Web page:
Microsoft takes second swing at tablets with new Surface 2 lineup

Faster and with longer battery life, but priced nearly the same as the originals

Microsoft today kicked off its second attempt at cracking the tablet market, unveiling replacements for both the Surface RT and Surface Pro.

"We only set out to make them better," said Panos Panay, the Microsoft general manager who leads the Surface team, in a roll-out in front of an invitation-only audience of reporters and analysts in New York City on Monday.

The Surface 2, a renamed and revamped Surface RT -- it's no coincidence that Microsoft ditched the "RT" label, which few consumers knew referred to the Windows RT that powered it -- will cost $449 for 32GB or $549 for 64GB of storage space when it reaches retail next month, said Microsoft.

Those prices were $50 less than the original prices for the Surface RT, but $100 more than the heavily discounted prices of 2012's version after Microsoft began unloading it this summer.

Meanwhile, the Surface Pro 2 will swap pride-of-place in Microsoft's lineup with the Surface Pro. Like its ancestor, the Surface Pro 2 will run a full-fledged Windows able to handle legacy applications, and is not a scaled-back device like the Surface 2, which is capable of running only tile-style "Modern" nee "Metro" apps. The Surface Pro 2 will be priced at $899 for a 64GB device, $999 for one with 128GB of storage space.

The prices were identical to the initial prices of the Surface Pro when it launched in early February, but $100 more than the discounted prices the now-superseded tablet currently sports.

Both tablets will come with the 8.1 update for their respective operating systems: The Surface 2 with Windows 8.1 RT -- there's the "RT" again -- and the Surface Pro 2 with Windows 8.1 Pro.

Panay touted the changes in each tablet, citing 20% faster performance overall, a 50% increase in graphics performance, and a 75% boost in battery life for the Surface Pro 2, all largely -- though not entirely -- due to the use of Intel's new "Haswell" Core i5 processor.

The Surface 2 is also faster, said Panay, who claimed a three- to four-time increase in performance courtesy of the Nvidia Tegra 4 ARM-licensed processor, and an increase of battery life to 10 hours.

Microsoft also revealed several new accessories for the Surface line, including a keyboard-cover combination that packs an extra battery, new Touch Covers in five different colors, and a docking station for connecting the tablet in the workplace to peripherals such as multiple monitors and a full-fledged keyboard.

The Surface Pro 2 will run Windows 8.1 on Intel's Haswell processors. Aimed at power users and professionals, it will cost $899.

The Power Cover, a modified Type Cover -- the more true keyboard-like of Microsoft's two covers -- will cost $199.99, but will not hit retail until early 2014, said Microsoft.

Surface 2
Microsoft unveiled new Surface tablets as it takes a second shot at the market after poor sales of the original devices.

The Docking Station for Surface Pro, as the new add-on is called, will also cost $199.99 and launch early next year. It will work with both the original Surface Pro and the Surface Pro 2, and will offer one USB 3.0 port and three USB 2.0 ports for connecting peripherals.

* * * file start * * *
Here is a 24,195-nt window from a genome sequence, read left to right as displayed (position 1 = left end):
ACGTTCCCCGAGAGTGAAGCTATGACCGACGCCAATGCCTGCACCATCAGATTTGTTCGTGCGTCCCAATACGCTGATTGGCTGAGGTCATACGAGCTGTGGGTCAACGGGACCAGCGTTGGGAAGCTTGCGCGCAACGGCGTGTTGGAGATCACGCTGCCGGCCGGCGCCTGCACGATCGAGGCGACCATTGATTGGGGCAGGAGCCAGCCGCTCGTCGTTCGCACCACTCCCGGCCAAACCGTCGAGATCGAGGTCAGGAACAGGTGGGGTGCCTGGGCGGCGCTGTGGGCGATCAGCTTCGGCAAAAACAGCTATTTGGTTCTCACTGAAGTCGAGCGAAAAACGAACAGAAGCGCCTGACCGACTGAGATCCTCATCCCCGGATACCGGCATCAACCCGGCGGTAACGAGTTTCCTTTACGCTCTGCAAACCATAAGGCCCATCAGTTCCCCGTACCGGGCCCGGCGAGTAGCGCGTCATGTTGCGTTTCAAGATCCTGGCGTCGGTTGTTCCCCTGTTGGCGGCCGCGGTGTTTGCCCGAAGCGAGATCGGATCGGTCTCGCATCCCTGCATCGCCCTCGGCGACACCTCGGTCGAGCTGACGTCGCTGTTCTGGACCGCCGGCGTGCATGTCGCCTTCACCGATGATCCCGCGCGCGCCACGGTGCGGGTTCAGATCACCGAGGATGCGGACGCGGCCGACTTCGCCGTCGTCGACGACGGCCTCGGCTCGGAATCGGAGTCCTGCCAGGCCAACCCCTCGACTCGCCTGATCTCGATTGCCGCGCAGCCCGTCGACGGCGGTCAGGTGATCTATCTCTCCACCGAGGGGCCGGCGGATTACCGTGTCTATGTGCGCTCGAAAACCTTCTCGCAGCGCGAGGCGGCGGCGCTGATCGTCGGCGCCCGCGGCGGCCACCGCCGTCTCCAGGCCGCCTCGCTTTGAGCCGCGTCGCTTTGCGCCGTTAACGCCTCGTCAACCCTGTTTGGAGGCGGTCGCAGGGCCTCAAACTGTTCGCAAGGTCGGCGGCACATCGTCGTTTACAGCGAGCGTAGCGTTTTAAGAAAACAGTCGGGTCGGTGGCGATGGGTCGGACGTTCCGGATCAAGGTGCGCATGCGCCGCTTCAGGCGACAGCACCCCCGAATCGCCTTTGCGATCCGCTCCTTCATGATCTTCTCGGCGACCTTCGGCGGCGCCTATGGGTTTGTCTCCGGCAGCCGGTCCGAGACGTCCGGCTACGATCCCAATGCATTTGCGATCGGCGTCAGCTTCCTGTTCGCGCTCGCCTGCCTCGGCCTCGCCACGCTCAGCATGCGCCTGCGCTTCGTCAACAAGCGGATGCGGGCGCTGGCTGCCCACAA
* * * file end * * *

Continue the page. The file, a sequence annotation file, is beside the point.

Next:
The accessories, and much of Panay's time on stage, reinforced the pitch that Microsoft has long made: That the Surface Pro should be envisioned as a two-in-one purchase, not only a tablet but also a replacement for a notebook or even a desktop PC.

"You now have the full ability to use, literally, what I believe is the most powerful tablet for professional use in the world," Panay boasted.

Carolina Milanesi of Gartner, who was at the New York event, praised the move to expand the Surface Pro 2's functionality with the add-ons. "Accessories are key not just to add to the devices but to show the commitment to the platform and kick-start the ecosystem," she tweeted today.

But other analysts were unimpressed.

"It doesn't look like Microsoft has done much which is compelling with these to overcome the negative perceptions [of the originals]," said Jack Gold, principal analyst at J. Gold Associates, in an email. "Seems like Microsoft is just maintaining the traditional PC mantra -- keep upgrading the chip and hardware a little bit every year at a slightly lower price.

"I think they needed to do something that was innovative beyond the first generation, and I don't see that in these devices," Gold continued. "I think they'll continue to sell a few, but I don't think this will dramatically alter their sales trajectory."

Microsoft will take pre-orders beginning tomorrow at 8 a.m. ET on its online store, in its own chain of retail stores, and at those of its Best Buy partner in the U.S. and Canada. The on-sale date will be Oct. 22, several days after Microsoft and its OEMs (original equipment manufacturers) release Windows 8.1 and their own new devices, respectively.

Gregg Keizer covers Microsoft, security issues, Apple, Web browsers and general technology breaking news for Computerworld. Follow Gregg on Twitter at @gkeizer, or subscribe to Gregg's RSS feed . His email address is gkeizer@ix.netcom.com.

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